1) A presidential inauguration necessarily involves a number of symbolic gestures. Inviting Rick Warren means that Barack Obama wants to reach out to the evangelical community, and that in itself is a good thing.
2) The pastor and the president-elect have a prior friendship, which suggests that Rick Warren may have an opportunity behind the scenes to offer godly counsel.
3) Billy Graham traditionally prayed at these events. Perhaps Rick Warren can be seen as taking his place.
4) He can legitimately offer a public prayer for God to grant our new president wisdom, understanding, discretion, and the ability to lead our nation in the fear of the Lord. A prayer can be biblical without being aggressively offensive to a larger audience.
5) I am struck by the gay community’s fierce opposition. They are disappointed in Obama and angry because of Warren’s strong defense of traditional marriage and his support of Proposition 8 in California. The story has become a media firestorm in the last several days. Obama had to know this would happen and he asked Warren anyway.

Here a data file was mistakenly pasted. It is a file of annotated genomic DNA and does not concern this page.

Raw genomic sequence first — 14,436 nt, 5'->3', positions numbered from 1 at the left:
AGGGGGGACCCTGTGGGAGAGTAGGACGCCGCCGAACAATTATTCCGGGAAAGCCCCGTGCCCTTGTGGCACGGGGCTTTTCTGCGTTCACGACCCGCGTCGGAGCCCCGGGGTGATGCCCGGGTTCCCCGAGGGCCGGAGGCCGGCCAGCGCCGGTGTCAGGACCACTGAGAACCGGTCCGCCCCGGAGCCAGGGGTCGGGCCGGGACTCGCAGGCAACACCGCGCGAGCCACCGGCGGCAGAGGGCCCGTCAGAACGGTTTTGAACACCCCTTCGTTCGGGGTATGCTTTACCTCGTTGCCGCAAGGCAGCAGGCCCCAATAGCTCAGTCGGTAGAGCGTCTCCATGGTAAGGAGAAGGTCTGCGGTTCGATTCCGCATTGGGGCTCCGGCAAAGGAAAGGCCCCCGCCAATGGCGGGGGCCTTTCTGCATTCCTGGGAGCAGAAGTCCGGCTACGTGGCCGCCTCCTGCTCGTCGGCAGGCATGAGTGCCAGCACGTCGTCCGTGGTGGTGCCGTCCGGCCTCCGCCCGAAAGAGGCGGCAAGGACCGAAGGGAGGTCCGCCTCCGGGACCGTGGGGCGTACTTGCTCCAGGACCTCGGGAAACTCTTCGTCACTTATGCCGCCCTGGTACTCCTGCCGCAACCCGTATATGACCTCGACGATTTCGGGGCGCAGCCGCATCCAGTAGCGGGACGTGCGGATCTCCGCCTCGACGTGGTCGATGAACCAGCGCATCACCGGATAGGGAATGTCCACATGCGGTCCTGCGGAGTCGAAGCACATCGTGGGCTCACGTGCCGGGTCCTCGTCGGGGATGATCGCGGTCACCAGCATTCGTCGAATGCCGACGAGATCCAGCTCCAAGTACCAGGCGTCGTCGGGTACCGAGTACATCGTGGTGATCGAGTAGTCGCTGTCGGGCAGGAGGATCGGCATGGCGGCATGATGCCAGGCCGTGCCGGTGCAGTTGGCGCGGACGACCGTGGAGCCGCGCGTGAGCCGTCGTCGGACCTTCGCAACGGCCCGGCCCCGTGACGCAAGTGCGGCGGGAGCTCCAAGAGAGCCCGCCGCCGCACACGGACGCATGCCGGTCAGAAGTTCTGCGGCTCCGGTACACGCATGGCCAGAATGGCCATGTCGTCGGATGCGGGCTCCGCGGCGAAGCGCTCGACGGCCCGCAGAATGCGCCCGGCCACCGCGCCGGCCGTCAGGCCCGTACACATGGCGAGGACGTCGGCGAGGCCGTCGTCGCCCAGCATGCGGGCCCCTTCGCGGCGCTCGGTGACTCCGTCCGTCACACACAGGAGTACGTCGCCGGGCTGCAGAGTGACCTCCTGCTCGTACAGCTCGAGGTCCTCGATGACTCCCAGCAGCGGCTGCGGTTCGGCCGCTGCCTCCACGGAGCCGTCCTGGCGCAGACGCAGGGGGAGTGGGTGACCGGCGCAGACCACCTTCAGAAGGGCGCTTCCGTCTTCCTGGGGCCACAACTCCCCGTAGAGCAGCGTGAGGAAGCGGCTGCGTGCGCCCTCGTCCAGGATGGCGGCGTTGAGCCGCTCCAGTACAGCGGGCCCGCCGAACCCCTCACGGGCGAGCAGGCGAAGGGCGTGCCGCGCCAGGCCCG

6) A man is known by his enemies as much as by his friends. Beware, Jesus said, when all men speak well of you. A friend once told me, “You don’t get flack until you’re flying over the target.” The whole gay rights debate represents Ground Zero in the ongoing culture wars. I’m glad for anyone to pray in public who openly represents traditional moral values and the historic understanding of marriage.
I think it was a bold move by Obama and a good decision by Rick Warren
to say yes. The stage is now set for what will be the most closely
parsed prayer in the history of presidential inaugurations. I expect
Rick Warren will offer a thoughtful, biblically-grounded prayer, and
I’m glad he’s getting an opportunity to publicly ask God to bless and
guide our new president.
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